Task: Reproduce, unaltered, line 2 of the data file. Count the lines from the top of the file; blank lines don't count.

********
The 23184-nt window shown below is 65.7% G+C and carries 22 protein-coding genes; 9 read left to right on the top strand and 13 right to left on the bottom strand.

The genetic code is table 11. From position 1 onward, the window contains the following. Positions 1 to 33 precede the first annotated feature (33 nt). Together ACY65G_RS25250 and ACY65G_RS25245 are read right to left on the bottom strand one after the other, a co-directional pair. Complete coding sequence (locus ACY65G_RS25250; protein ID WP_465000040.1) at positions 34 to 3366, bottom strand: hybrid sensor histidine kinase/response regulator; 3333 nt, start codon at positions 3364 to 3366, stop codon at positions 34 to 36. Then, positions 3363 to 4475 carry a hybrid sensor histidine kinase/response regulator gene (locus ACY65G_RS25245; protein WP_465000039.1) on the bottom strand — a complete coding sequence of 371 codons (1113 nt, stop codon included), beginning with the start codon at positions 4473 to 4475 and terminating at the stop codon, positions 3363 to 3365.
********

The genetic code is table 11. From position 1 onward, the window contains the following. Positions 1 to 33 precede the first annotated feature (33 nt). Together ACY65G_RS25250 and ACY65G_RS25245 are read right to left on the bottom strand one after the other, a co-directional pair. Complete coding sequence (locus ACY65G_RS25250; protein ID WP_465000040.1) at positions 34 to 3366, bottom strand: hybrid sensor histidine kinase/response regulator; 3333 nt, start codon at positions 3364 to 3366, stop codon at positions 34 to 36. Then, positions 3363 to 4475 carry a hybrid sensor histidine kinase/response regulator gene (locus ACY65G_RS25245; protein WP_465000039.1) on the bottom strand — a complete coding sequence of 371 codons (1113 nt, stop codon included), beginning with the start codon at positions 4473 to 4475 and terminating at the stop codon, positions 3363 to 3365.